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Mariña lucense


Mariña lucense

Sea and mountains, rivers and estuaries, meadows and beaches...

Lugo e a Terra Chá


Lugo e a Terra Chá

This is a land like no other. A Terra Cha is a vast plain, the largest in Galicia...

Hidden heritage

A Journey through Lugo: from Inland to the Coast

Terra Cha is special for many reasons: because of the particular topography and landscape that give it its name, because it is the source of Galicia's largest river, the River Miño, and because of other signs of human life that settled in over time.

In this region, we find traditions and cuisine linked to the fruits of its land and water. And, speaking of water, this route does not end here, but rather is taken from inland out to the coast of Lugo, a perfect end to this journey.


  • Starting point:  Lugo
  • Finish point: Foz
  • Days: 3
  • Km (approx): 189 Km
“The one who said clearly, River Miño,
born in Fonmiñá,
When you get there
you're a half-grown child"
"River Miño, River Miño,
pass by slowly
wake not 
my child”.
Popular folk song
“In Gaioso, looking towards Chá,
There are two upright rocks.
They really seem to be
such well-made curves.”.
Manuel María, A Terra Chá
Other information of interest...
- Fortress-Museum of San Paio Narla: 982 375 156.
Closed Mondays.

Route - Day 1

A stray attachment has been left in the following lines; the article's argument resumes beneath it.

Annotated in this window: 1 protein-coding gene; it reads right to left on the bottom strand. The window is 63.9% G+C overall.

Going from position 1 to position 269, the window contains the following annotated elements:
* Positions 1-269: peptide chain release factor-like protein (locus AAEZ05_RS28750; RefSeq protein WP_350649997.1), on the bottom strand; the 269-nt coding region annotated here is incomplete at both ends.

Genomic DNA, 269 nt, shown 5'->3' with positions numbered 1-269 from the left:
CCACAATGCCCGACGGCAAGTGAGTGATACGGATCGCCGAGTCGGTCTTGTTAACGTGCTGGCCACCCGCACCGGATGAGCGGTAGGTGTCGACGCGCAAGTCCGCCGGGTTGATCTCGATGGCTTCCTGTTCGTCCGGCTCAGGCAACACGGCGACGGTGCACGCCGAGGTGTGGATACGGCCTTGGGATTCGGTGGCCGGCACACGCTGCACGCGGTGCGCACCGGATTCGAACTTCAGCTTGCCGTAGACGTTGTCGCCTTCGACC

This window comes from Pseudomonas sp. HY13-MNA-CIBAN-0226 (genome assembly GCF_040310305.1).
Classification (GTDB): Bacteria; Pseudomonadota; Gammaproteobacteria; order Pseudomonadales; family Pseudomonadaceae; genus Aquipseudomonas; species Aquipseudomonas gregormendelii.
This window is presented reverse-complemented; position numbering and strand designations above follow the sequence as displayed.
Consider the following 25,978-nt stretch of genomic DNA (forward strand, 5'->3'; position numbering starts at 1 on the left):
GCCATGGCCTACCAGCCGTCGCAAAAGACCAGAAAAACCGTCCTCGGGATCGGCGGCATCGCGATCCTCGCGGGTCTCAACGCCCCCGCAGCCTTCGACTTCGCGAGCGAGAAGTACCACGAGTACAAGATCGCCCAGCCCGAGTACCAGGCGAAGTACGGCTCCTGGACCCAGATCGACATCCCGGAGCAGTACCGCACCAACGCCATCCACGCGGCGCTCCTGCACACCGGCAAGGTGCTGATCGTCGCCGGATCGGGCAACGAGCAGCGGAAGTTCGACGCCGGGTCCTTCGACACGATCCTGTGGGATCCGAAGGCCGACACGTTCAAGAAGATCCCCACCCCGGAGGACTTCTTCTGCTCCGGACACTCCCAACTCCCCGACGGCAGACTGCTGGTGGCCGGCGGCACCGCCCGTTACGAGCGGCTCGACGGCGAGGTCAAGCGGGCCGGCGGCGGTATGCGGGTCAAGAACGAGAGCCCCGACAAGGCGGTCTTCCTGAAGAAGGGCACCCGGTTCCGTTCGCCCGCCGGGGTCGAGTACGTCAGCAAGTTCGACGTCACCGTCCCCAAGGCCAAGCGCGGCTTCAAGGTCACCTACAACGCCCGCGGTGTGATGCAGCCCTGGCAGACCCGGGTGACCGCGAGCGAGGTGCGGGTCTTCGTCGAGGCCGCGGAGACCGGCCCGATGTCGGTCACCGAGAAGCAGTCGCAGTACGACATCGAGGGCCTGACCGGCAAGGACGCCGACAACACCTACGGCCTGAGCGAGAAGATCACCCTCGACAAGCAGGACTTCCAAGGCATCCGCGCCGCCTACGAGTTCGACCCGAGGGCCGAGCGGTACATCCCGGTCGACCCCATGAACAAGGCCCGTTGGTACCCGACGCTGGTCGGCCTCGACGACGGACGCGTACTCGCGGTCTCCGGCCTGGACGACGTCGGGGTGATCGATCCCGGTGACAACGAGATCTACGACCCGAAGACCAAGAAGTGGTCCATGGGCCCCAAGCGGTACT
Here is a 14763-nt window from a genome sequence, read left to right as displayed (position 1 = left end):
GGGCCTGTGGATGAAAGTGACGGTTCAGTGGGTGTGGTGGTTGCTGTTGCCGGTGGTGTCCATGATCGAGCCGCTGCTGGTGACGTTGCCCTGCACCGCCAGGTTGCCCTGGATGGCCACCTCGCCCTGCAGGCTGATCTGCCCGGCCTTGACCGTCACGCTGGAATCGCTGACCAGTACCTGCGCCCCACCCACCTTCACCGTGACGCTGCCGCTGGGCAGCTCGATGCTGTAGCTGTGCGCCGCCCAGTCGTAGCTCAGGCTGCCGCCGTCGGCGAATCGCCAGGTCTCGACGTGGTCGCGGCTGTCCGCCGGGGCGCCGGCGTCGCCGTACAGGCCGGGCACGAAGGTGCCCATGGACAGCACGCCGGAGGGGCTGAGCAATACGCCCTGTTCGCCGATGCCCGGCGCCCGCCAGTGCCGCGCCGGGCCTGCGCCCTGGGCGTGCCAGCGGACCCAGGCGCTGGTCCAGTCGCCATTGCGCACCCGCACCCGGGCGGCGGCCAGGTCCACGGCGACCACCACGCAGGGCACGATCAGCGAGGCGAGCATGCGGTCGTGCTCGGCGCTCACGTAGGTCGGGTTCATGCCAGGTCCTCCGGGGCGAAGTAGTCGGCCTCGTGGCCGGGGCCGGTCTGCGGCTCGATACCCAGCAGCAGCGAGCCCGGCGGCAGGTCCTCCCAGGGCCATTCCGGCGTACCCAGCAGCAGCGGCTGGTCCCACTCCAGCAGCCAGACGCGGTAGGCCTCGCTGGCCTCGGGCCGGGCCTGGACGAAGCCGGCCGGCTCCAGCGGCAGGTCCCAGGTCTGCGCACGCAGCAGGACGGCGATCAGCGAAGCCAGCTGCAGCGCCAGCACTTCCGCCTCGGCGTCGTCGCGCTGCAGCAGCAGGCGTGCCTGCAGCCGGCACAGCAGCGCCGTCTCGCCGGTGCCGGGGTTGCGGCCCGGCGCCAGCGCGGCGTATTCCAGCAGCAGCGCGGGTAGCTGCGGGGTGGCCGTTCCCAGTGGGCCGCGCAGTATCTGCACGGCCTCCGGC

Taking advantage of the fact that our trip starts at the province's capital, we set aside the first part of the day to visit the Muralla de Lugo (Wall of Lugo), which was declared a World Heritage Site by UNESCO in 2000, and is an ongoing reminder left by the city's founders.

  • Muralla Romana de Lugo

    Muralla Romana de Lugo

  • Church of Santalla de Bóveda

    Church of Santalla de Bóveda

  • Church of Santalla de Bóveda

    Church of Santalla de Bóveda

  • Church of Santalla de Bóveda

    Church of Santalla de Bóveda

  • Church of Santalla de Bóveda

    Church of Santalla de Bóveda

  • Church of Santalla de Bóveda

    Church of Santalla de Bóveda

  • Torre - Fortaleza de Friol

    Torre - Fortaleza de Friol

Enter the walled area of Lucus Augusti – the name given to this settlement by the Romans – and go up to the parapet walk, then stroll the nearly 2.3 kilometres of this wide two-thousand-year-old walkway. Walking along this Roman construction will take you back into the past, but most certainly the people walking, talking or doing sport will make you realise that the wall is more alive than ever, as it seems to be just another street in this small, charming city. If you come here at midsummer or in early October, you can mingle among the hubbub of the thousands of visitors who come to the Arde Lucus – a celebration evoking the city's Roman past – and the festivities of San Froilán, respectively.
In Lugo, you will also find the River Miño, the largest of Galicia's rivers. Later on, we'll visit its source, but first we'll discover other treasures on the outskirts of the capital of the province, where Terra Cha begins. We'll start out by going to the town of Guntín to visit the monastery of Ferreira de Pallares. With the cooling sound of the River Ferreira accompanying you, take an easy stroll to the  Puente Cabalar (Cabalar Bridge). From here, walk on to the monastery, where you'll be able to appreciate the value of this complex founded in 909 by Count Ero and Countess Laura. Pay a visit the cloister and the Taboadas' mausoleum and, outside the church, be sure to drink from the water falling onto an anthropomorphic gravestone that, by chance, has become a holy fount. Who knows…it might even have magical properties...